Complementing DIGE proteomics and DNA subarray analyses to shed light on Oenococcus oeni adaptation to ethanol in wine-simulated conditions

Antonella Costantini, Kalliopi Rantsiou, Avishek Majumder, Susanne Jacobsen, Enrica Pessione, Birte Svensson, Emilia Garcia-Moruno, Luca Cocolin

    Research output: Contribution to journalJournal articleResearchpeer-review


    Direct addition of Oenococcus oeni starters into wine can cause viability problems. In the present study, the influence of ethanol in wine-simulated conditions on O. oeni has been evaluated by complementing microarray techniques and DIGE proteomics. Two different ethanol concentrations were studied. In 12% ethanol, pyrimidine anabolism was stimulated, but in 8% ethanol some energy-consuming biosynthetic pathways were limited. The most significant result was the stress response induced by alcohol that concerned both the cell-envelope and specific stress proteins. Interestingly, 8% and 12% ethanol triggered different stress responses: in mild ethanol stress (8%), chaperones with prevalent refolding activity (like HSP20) were over-expressed, whereas at higher alcohol concentration (12%), together with HSP20 and the refolding DNAJ/K, also chaperones having proteolytic activity (like ClpP) were induced. Furthermore the stress response repressor HrcA was downregulated only at 12% ethanol, suggesting that it controls stress pathways, which are different from those active at 8% alcohol. This result confirms that the HrcA system is operative in O. oeni where the CtrS system is prevalent. Biological significanceThe use of malolactic starter cultures has become widespread to control the MLF process and to prevent off-flavors. There is significant interest in understanding the molecular mechanisms that O. oeni uses to adapt to harsh wine conditions. The overall results highlight that the alcohol-induced stress response involves not only biosynthesis of stress proteins but also envelope-linked mechanisms. From a practical point of view this research underlines the importance of starters acclimation to induce responses that would allow better adaptation to the wine. As a consequence, a well adapted starter can complete malolactic fermentation and improve the final wine quality.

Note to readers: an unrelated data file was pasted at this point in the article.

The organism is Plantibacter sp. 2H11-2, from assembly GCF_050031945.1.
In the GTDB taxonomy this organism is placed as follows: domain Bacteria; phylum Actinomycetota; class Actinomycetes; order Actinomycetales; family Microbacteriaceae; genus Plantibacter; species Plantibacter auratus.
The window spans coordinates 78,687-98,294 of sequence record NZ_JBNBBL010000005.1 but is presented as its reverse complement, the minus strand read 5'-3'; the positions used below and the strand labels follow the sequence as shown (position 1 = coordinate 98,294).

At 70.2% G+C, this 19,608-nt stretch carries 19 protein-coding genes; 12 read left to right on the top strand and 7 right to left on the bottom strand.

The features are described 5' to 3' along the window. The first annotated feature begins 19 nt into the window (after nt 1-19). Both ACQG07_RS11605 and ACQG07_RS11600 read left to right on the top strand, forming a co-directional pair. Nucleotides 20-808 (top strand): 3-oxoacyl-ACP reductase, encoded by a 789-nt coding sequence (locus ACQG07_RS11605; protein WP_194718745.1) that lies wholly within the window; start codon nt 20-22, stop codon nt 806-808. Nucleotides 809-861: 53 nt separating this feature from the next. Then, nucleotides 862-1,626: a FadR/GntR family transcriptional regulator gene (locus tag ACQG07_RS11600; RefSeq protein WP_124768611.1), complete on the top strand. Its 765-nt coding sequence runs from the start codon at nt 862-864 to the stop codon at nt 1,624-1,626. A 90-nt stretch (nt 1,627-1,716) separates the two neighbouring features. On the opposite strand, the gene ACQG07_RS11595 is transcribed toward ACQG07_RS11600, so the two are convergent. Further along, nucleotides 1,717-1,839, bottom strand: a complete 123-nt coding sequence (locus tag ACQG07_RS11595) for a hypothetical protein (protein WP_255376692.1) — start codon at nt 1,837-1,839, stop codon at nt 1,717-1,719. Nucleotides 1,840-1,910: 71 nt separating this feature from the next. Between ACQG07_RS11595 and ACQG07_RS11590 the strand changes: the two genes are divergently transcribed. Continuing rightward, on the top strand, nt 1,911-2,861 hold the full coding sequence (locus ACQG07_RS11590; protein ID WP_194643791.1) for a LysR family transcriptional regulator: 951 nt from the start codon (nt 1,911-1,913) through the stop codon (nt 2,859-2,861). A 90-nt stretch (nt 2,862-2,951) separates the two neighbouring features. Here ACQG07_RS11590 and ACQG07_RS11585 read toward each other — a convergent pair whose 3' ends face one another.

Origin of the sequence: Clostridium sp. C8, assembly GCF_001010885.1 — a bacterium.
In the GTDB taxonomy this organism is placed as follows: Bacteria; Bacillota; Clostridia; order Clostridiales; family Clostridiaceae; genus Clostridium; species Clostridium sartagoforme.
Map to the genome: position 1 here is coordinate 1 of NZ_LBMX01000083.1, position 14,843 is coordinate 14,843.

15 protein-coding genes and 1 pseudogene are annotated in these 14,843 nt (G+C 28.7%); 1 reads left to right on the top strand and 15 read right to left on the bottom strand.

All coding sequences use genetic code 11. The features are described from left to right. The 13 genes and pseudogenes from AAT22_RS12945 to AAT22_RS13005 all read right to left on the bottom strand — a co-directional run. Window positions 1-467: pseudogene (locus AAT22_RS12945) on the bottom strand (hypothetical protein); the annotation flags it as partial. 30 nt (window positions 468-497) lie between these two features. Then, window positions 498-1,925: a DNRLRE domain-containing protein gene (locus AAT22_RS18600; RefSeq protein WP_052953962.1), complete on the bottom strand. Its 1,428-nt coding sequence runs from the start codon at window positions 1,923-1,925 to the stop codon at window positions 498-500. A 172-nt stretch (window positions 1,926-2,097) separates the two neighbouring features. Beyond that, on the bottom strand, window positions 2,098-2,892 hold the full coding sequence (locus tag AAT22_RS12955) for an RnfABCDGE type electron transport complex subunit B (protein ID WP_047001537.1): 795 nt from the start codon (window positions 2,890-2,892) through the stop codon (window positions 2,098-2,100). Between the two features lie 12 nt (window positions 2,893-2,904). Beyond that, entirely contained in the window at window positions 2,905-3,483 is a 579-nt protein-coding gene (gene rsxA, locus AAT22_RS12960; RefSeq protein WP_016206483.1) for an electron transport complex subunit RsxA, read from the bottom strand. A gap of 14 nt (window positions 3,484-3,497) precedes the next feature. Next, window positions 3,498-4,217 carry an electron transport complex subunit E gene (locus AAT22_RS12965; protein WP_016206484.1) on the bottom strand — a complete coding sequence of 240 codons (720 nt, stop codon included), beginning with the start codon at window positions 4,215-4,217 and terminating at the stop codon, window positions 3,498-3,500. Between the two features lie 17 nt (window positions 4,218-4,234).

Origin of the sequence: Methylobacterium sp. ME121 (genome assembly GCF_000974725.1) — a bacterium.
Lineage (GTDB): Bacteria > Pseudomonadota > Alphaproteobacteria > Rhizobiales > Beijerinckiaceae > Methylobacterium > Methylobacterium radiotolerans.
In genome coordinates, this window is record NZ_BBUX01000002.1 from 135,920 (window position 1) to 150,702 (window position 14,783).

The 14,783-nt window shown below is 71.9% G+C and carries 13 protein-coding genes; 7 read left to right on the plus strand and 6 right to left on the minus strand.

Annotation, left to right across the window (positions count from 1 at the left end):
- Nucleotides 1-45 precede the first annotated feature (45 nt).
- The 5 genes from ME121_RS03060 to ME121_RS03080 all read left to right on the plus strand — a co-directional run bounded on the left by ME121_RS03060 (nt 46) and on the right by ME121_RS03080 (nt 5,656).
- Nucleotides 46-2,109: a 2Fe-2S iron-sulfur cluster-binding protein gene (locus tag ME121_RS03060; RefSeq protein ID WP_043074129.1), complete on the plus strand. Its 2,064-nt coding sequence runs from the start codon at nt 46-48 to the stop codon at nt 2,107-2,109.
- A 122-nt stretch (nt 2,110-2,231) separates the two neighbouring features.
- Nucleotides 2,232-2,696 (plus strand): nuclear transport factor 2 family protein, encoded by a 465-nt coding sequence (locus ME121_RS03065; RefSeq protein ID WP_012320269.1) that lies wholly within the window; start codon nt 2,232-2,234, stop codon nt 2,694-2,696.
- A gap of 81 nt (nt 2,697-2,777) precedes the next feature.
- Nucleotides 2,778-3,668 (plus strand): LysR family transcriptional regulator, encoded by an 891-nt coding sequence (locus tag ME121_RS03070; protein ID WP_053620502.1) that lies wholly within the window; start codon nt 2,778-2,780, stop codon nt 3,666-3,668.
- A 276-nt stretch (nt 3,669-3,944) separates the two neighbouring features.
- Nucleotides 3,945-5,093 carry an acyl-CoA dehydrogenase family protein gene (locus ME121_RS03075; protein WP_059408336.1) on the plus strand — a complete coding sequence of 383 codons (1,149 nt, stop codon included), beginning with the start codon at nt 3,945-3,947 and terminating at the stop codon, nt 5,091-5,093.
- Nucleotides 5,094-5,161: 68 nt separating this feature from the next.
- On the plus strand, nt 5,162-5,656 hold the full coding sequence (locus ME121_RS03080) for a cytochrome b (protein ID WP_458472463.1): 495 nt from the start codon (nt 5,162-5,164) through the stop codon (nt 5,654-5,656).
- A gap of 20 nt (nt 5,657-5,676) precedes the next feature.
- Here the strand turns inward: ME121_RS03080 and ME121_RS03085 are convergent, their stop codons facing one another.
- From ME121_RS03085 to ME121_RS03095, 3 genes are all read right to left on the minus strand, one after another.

Original languageEnglish
    JournalJournal of Proteomics
    Pages (from-to)114-127
    Number of pages14
    Publication statusPublished - 2015


    • O. oeni
    • Stress response
    • Cell envelope
    • Energy metabolism
    • EPS
    • Chaperones


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